Isotopic Logs of The Sea of Cortez: Oxygen and Carbon Stable Isotopes in Otoliths of Marine Fish Record the Impact of Diverting the Colorado River from the Sea
Committee ChairFlessa, Karl W.
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PublisherThe University of Arizona.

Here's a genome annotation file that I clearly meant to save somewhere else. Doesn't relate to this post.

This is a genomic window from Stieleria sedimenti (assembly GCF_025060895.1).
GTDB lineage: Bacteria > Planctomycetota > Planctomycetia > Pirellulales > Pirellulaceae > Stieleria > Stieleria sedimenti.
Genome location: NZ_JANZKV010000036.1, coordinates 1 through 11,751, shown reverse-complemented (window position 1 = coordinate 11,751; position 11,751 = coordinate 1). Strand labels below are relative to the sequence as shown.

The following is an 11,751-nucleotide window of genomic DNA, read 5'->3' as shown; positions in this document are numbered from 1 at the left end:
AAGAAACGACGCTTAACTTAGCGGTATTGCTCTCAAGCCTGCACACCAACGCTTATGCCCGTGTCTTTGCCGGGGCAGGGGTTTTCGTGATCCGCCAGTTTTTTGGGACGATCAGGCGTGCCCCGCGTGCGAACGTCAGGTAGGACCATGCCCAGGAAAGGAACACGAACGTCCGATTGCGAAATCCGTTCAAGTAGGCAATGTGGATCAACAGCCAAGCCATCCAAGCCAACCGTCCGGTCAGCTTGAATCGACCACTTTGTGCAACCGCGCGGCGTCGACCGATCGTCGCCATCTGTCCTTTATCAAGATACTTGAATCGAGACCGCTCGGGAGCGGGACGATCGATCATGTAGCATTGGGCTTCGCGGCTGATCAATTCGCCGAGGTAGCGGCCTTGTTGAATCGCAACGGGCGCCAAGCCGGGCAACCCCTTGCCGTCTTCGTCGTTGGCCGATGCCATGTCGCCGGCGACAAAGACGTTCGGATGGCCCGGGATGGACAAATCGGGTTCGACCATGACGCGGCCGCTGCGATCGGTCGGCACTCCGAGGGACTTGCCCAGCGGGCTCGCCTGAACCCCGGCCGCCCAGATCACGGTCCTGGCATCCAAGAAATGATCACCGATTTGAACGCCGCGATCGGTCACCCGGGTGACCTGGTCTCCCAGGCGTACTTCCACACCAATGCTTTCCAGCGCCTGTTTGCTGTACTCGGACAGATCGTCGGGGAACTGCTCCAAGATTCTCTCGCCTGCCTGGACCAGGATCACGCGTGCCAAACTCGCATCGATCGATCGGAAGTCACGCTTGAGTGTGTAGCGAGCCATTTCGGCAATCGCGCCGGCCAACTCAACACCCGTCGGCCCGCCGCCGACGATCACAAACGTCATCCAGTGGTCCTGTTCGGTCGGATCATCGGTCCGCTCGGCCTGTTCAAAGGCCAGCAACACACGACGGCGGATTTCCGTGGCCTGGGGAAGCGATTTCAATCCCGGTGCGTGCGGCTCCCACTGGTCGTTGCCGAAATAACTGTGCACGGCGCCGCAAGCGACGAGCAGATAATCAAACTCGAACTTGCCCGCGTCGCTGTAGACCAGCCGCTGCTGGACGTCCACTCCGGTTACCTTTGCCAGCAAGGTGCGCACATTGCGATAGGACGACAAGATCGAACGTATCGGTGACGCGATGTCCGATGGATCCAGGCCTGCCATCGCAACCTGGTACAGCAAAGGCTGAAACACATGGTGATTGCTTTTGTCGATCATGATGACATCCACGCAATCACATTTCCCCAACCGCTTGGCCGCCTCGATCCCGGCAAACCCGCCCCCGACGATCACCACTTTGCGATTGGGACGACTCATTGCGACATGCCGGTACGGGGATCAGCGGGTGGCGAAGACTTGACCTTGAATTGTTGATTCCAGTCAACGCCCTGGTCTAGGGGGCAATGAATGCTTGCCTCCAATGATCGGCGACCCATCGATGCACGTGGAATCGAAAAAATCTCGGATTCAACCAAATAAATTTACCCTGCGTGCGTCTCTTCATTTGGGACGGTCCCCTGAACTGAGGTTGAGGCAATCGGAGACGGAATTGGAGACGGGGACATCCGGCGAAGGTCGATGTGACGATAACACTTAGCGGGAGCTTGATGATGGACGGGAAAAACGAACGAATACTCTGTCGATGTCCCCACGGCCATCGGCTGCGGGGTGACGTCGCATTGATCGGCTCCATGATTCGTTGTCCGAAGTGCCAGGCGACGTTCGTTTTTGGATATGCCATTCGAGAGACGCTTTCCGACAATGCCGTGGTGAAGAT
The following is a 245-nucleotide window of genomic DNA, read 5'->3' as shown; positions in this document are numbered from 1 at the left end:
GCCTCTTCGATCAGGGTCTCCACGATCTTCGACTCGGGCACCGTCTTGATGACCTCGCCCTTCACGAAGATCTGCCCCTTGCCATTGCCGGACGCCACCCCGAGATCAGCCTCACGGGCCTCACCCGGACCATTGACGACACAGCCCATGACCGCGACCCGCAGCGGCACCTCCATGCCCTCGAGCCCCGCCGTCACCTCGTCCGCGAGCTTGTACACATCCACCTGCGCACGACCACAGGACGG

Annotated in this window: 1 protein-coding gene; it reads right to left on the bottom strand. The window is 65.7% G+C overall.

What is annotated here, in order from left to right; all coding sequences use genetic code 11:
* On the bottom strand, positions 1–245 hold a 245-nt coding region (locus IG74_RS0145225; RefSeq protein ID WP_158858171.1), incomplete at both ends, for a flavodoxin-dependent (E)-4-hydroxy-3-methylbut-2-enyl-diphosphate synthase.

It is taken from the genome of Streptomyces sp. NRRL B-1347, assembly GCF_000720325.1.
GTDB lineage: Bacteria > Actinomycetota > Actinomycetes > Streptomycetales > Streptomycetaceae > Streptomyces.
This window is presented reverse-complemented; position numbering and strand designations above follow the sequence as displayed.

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AbstractI use microchemistry in fish otoliths to test the hypothesis that diverting Colorado River flow from reaching the Gulf of California has impacted two endemic fish: the threatened gulf Corvina, (Cynoscion othonopterus) and the endangered totoaba (Totoaba macdonaldi). The oxygen and carbon stable isotope ratios in otoliths help to reconstruct conditions of the environment during key life history stages before and after the damming and diverting the Colorado River. The δ¹⁸O in otoliths illustrate that both C. othonopterus and T. macdonaldi seek out brackish habitat provided by the Colorado River during their early life history. The δ¹⁸O of C. othonopterus otolith have a strong negative correlation with Colorado River flow. I found that previously published relationships between otolith δ¹⁸O and ambient temperature along with δ¹⁸O of the water are sufficient to predict ranges of expected δ¹⁸O values for T. macdonaldi in the field. The δ¹⁸O in pre-dam T. macdonaldi otoliths show significant divergence from modern T. macdonaldi otoliths’ values, indicating that these fish used the brackish waters of the Colorado River estuary. The δ¹³C in T. macdonaldi otoliths has a significant proportion of its δ¹³C derived from diet. Pre-dam T. macdonaldi juveniles have a significantly different diet, which reflects that the Colorado River estuary had higher productivity before diversion of the river. Lastly, T. macdonaldi grew faster before the dams and in association with Colorado River flow measured by the δ¹⁸O.